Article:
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Hey, congrats on the great update!

From what I understand from your version history message, what you did in this version is a simpler version of what I have been working on for a while now - the idea of gunheat waves in melee. I'll release tomorrow hopefully, but in the mean time some of the infrastructure I needed in order to get there enabled me to do some other things which are interesting - mostly around bullet power management.

And thanks for the competition, it is difficult to find motivation without strong opponents! In fact, thanks to all the robocoders who have been recently active, I was afraid that the robocode community had died! It is great seeing some new life in the rumble, especially with very strong bots!

Skilgannon (talk)21:28, 2 October 2017

Thanks! I haven't looked into the concept of gun heat waves that much yet, but it's interesting, especially in melee where it's a bigger challenge to detect enemy waves.

What I changed in 1.10 is actually concerning the gun. Firestarter fires a virtual bullet wave each tick now. Apparently this speeds up learning and it increased the performance of the guess factor gun, even against surfers.

I am curious about your new version! And I agree, I am happy to see so many people active, and I wonder where this activity suddenly comes from. Maybe AI and Deep Learning becoming popular in the media also sparked new interest in Robocode.

Cb (talk)22:02, 2 October 2017

Ah, ok. I thought it would be movement related, and perhps you are doing some kind of shrapnel dodging.

A good way I found to get a balance between the every-tick vs fire-only is to use "time to/from fire" as an attribute, this way you get the fast learning as well as the better targeting of bots that react to enemy fire once you have enough data.

Happy robocoding!

Skilgannon (talk)22:16, 2 October 2017

As far as I understood, shrapnel surfing is about simulating virtual bullets and moving away from them by using anti gravity. I tried something like this in earlier versions, but I couldn't make it work that well. Next, I used pure minimum risk movement which worked well. Currently, it is a mix of both positional and wave evaluation.

Thank you, good to know about that time attribute :)

Cb (talk)22:46, 2 October 2017

IMO, bots using precise prediction (1v1) can also be called shrapnel surfing ;) e.g. ScalarBot is avoiding some "Virtual Bullets" with equal weights using true surfing, but that works similar to shrapnel surfing with anti-gravity. IMO the real difference between traditional wave surfing and shrapnel surfing is whether you are avoiding some "shrapnel" or just minimizing some probability (mostly from VCS bins or trees).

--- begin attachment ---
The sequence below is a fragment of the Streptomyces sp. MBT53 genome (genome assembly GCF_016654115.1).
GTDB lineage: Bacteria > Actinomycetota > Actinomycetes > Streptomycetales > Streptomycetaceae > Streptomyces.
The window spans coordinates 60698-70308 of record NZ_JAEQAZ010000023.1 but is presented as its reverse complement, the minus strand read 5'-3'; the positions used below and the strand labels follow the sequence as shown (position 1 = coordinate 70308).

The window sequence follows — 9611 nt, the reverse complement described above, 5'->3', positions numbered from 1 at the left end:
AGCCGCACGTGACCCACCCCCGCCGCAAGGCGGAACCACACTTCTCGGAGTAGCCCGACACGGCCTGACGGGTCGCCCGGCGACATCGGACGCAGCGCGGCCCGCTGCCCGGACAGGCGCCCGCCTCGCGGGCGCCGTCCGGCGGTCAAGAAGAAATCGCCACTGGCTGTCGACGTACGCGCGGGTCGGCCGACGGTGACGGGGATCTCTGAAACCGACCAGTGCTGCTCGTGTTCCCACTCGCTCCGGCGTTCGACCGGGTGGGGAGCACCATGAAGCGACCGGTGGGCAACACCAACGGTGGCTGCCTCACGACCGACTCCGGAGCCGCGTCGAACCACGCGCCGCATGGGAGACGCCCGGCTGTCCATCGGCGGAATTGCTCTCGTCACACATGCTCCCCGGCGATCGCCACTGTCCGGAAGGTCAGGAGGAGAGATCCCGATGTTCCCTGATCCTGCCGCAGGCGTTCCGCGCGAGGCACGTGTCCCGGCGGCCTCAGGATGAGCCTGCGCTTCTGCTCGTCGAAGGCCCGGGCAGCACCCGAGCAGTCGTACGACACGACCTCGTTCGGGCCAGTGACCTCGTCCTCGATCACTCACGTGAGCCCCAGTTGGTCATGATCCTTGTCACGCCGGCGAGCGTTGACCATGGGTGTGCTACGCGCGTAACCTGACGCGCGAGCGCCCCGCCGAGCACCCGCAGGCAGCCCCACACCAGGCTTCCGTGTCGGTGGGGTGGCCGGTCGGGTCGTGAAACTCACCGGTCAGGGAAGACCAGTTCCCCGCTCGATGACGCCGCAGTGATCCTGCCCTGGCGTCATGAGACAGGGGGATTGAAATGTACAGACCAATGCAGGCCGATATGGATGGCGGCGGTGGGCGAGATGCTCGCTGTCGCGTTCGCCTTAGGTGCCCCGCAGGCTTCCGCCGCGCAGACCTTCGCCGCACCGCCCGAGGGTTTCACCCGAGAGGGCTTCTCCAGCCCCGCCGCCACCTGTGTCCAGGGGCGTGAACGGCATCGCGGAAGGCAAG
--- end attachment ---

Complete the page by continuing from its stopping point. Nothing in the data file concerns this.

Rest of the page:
BTW, are you trying to avoid bullets using minimum risk before recent updates? Or just traditional minimum risk like HOF & Diamond.

Xor (talk)07:15, 3 October 2017

There are lots of possible styles of minimum risk movement. I think Diamond detects a new minimum risk point every tick. HOF detects a new point once he reaches the previously detected point. So the frequency of detecting a new destination makes a difference and it can greatly affect your bot's behaviour. What Firestarter did before recent updates was calculating the minimum bullet flight time from enemy guns and updating his destination in that frequency. It is imprecise but it usually tricked all simple targeting systems quite well.

Cb (talk)12:04, 3 October 2017

Well, that trick sounds awesome! Never thought that something imprecise could work so well in melee ;) Maybe melee is a really different battle field from 1v1, where everyone can only have imprecise information. Then even some guess works pretty well.

Xor (talk)12:12, 3 October 2017

Wow, that's a great idea — I've been thinking about melee wave surfing for awhile, and gun heat waves in melee also once came to my mind. Great to hear that working!

Xor (talk)06:53, 3 October 2017

I am working on a melee surfing bot too and I 'm thinking about robot shadow. You can mark a part of the wave that hit a robot as completely safe.

Dsekercioglu (talk)07:11, 3 October 2017

"Bot Shadow" also once came to my mind ;) the real problem is always that you never know the exact things in the battle field. But that should work any way.

Xor (talk)07:20, 3 October 2017

Neuromancer has been doing Bot Shadows since 1.1 ;-) It gave a nice score increase too!

Skilgannon (talk)10:43, 3 October 2017

I thought that this inaccurate strategy would bring more harm than benefit. Good to hear it works, it seems cool to have this in a bot :)

Rsalesc (talk)11:41, 3 October 2017

I guess that, what makes an inaccurate strategy work is that — when the guess works, it's very beneficial, and when it is not working, it is not very harmful. Especially in melee, everything is imprecise, then making another mistake won't make things that bad ;)

I've been long thinking that Bullet Shadow is useless (because mostly only a small part is shadowed, and most bots are reducing danger in a rather inaccurate way), but it turned out very useful ;)

Xor (talk)12:18, 3 October 2017

Wow, amazing! A few days late, but congrats indeed! And it's very cool to see a fresh wave of activity here, too.

Voidious (talk)02:13, 7 October 2017